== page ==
Ground Seasoned Pork Exports to Japan Decline; Tariff Relief Needed

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Although the latest U.S. pork export results show a slight jump in shipments to Japan in May, U.S. Meat Export Federation (USMEF) economist Erin Borror said January-May exports to Japan were still below last year’s pace. She attributes this to a decline in U.S. shipments of ground seasoned pork – a product Japanese processors use as an ingredient to make sausage.  

Pork exports to Japan, the leading value destination for U.S. pork, have been trending lower through the first four months of the year, but May pork exports to Japan increased 5% from a year ago to 36,373 metric tons, the Weekly USMEF audio report said. Meanwhile, export value ($148.6 million, up 3%) was the highest in 18 months. 

“We were encouraged to see bigger U.S. exports of pork to Japan and especially in the chill category, as chilled volumes are holding roughly steady with year ago,” Borror said. “What we're most concerned about is the category of ground seasoned pork. It’s high-value product, but it's used as a raw material for input into Japan’s sausage making. So it’s extremely price-driven and price-competitive.”

U.S. ground seasoned pork faces a 20% duty rate in Japan, while competitors such as the European Union, Canada and Chile pay 13.3% due to recent trade agreements. For the first five months of this year, Japan’s imports of U.S. ground seasoned pork fell by $46 million year-over-year and U.S. market share dropped from 67% to 57%. In the past, U.S. was the dominant supplier with over 70% share.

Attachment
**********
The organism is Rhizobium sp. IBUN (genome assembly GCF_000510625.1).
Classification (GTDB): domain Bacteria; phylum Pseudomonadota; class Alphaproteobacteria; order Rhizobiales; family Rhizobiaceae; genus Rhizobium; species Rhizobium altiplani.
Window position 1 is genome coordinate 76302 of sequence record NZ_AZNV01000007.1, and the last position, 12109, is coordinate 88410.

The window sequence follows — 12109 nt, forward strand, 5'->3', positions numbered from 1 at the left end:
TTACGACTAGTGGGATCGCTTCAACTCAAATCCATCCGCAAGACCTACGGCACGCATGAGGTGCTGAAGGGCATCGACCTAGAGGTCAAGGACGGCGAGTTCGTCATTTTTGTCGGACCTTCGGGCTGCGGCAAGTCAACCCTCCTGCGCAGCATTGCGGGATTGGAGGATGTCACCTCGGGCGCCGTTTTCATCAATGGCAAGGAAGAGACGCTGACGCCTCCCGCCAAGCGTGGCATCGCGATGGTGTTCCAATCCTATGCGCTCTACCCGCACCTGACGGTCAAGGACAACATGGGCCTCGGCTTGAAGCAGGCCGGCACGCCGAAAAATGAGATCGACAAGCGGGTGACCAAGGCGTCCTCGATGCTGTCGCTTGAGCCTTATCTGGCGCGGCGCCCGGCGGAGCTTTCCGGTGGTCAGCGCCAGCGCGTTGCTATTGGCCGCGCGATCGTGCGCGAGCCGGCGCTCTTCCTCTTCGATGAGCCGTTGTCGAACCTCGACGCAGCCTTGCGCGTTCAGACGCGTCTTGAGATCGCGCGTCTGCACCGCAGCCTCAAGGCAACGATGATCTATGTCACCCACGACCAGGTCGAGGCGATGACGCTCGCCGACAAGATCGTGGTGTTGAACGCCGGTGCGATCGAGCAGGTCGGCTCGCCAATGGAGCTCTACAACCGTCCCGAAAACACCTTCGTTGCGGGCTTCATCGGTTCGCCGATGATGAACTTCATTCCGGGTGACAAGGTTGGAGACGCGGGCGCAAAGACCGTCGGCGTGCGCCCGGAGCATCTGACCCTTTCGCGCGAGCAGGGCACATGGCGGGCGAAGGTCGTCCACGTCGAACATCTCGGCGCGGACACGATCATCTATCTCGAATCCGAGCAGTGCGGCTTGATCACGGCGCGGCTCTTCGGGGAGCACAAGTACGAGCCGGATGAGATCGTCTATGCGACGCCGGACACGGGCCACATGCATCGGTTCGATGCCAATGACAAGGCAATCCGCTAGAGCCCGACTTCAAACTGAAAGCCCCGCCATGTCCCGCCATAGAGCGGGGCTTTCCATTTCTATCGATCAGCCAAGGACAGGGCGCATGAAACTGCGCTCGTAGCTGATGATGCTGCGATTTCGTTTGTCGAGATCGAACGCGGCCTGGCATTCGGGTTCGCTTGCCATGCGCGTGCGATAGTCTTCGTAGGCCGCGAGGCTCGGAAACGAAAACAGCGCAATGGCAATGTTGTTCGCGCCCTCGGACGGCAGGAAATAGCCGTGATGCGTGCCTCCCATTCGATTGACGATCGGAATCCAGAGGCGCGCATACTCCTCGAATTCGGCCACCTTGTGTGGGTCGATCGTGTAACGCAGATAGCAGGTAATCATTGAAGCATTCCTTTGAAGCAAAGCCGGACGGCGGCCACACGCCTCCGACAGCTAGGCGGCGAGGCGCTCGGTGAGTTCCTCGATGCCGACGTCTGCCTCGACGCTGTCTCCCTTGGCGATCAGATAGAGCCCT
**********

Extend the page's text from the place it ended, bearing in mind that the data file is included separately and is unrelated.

“U.S. pork producers are losing market share in Japan to international competitors that have recently negotiated more favorable trade terms in our most valuable market,” David Herring, NPPC’s president and a pork producer from Lillington, N.C. said in a press release in April. “We are already seeing a decline in sales to Japan and will see market loss accelerate if we don’t quickly secure competitive access to Japan.” 

On a positive note, Japan’s tariff reductions have helped fuel an increase in pork imports and pork consumption. Borror sees outstanding opportunities if the U.S. can secure a trade agreement with Japan.

“Japan is reducing and eliminating tariffs on all processed pork products,” she said. “And so big opportunities, this gets really exciting if we think about the U.S. having the same market access terms as our competitors. We can imagine Japan buying more and more of these value-added, processed products that have been mostly produced in Japan because of high tariffs that have kept the Japanese market limited to mostly imports of chilled, frozen and ground seasoned pork.”

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